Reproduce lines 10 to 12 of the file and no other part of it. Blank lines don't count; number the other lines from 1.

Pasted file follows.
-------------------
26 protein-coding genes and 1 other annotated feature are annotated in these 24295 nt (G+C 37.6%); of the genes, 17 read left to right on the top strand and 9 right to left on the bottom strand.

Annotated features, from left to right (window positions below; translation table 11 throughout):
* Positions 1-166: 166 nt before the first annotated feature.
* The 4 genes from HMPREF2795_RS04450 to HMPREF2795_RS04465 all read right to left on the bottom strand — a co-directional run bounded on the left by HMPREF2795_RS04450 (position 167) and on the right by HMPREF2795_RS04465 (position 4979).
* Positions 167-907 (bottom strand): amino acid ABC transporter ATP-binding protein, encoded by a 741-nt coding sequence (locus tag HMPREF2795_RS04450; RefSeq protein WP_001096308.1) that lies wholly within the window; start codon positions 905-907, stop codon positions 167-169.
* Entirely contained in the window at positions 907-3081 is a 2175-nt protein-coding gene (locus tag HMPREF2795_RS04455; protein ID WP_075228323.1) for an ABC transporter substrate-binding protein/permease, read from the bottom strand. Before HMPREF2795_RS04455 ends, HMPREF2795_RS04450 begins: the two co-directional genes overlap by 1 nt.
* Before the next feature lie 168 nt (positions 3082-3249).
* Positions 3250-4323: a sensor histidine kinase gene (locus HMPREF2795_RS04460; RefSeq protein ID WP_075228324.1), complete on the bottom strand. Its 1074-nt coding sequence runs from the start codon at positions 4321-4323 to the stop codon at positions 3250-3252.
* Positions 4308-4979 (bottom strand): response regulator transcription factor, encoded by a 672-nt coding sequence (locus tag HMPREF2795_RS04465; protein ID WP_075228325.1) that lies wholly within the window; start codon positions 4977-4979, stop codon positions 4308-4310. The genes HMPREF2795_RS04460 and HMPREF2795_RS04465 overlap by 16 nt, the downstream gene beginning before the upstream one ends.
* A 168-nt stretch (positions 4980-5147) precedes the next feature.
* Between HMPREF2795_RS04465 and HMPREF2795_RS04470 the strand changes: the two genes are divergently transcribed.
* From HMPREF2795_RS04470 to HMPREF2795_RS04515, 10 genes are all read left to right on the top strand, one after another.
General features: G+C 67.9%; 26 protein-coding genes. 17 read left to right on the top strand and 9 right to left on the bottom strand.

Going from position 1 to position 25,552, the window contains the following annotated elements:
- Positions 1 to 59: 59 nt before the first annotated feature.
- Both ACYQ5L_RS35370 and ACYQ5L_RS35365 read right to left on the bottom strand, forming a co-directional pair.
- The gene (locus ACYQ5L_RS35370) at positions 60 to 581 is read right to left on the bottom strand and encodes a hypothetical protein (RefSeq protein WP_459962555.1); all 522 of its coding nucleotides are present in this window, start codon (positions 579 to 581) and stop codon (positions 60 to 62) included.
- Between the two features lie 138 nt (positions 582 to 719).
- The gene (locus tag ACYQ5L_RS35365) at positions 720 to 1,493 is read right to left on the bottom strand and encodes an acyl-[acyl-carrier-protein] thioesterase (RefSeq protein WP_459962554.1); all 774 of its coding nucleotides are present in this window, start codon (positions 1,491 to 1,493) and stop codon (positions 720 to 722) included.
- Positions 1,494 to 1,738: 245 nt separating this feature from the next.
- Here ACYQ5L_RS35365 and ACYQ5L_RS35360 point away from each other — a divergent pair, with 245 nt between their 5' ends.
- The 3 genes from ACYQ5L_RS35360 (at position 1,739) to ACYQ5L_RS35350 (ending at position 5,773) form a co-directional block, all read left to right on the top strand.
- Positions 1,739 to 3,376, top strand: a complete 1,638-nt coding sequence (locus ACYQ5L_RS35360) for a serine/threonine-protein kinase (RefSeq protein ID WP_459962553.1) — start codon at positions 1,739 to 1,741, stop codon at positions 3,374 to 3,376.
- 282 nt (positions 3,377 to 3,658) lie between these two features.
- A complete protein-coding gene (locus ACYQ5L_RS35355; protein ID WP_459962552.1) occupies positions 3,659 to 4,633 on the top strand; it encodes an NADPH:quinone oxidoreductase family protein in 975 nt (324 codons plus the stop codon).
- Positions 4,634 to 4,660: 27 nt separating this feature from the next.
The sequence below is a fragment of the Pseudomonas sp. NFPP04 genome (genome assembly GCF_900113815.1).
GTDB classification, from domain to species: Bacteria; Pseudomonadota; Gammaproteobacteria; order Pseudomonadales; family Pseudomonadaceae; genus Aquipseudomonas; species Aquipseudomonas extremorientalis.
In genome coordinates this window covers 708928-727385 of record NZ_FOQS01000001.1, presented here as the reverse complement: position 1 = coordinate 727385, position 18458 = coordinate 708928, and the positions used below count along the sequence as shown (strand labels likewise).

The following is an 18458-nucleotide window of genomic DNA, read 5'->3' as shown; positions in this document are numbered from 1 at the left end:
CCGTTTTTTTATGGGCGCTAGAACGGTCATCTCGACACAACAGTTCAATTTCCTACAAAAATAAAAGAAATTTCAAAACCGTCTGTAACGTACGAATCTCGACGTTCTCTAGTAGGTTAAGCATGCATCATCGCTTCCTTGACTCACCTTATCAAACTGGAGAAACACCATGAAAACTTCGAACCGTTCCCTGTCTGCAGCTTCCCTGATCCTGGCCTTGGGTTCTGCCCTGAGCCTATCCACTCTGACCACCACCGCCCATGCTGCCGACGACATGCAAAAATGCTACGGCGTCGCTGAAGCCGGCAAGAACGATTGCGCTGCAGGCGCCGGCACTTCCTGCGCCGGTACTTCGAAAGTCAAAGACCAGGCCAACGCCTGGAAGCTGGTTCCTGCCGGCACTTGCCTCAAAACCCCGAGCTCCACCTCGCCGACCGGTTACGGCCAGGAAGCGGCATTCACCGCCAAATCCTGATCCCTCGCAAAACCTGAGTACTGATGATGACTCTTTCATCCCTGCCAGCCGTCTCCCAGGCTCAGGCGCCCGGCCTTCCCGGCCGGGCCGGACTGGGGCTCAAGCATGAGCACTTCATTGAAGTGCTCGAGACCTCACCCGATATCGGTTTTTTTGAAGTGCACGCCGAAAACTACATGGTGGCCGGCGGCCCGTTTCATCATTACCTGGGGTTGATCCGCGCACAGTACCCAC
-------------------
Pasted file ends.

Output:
* A 168-nt stretch (positions 4980-5147) precedes the next feature.
* Between HMPREF2795_RS04465 and HMPREF2795_RS04470 the strand changes: the two genes are divergently transcribed.
* From HMPREF2795_RS04470 to HMPREF2795_RS04515, 10 genes are all read left to right on the top strand, one after another.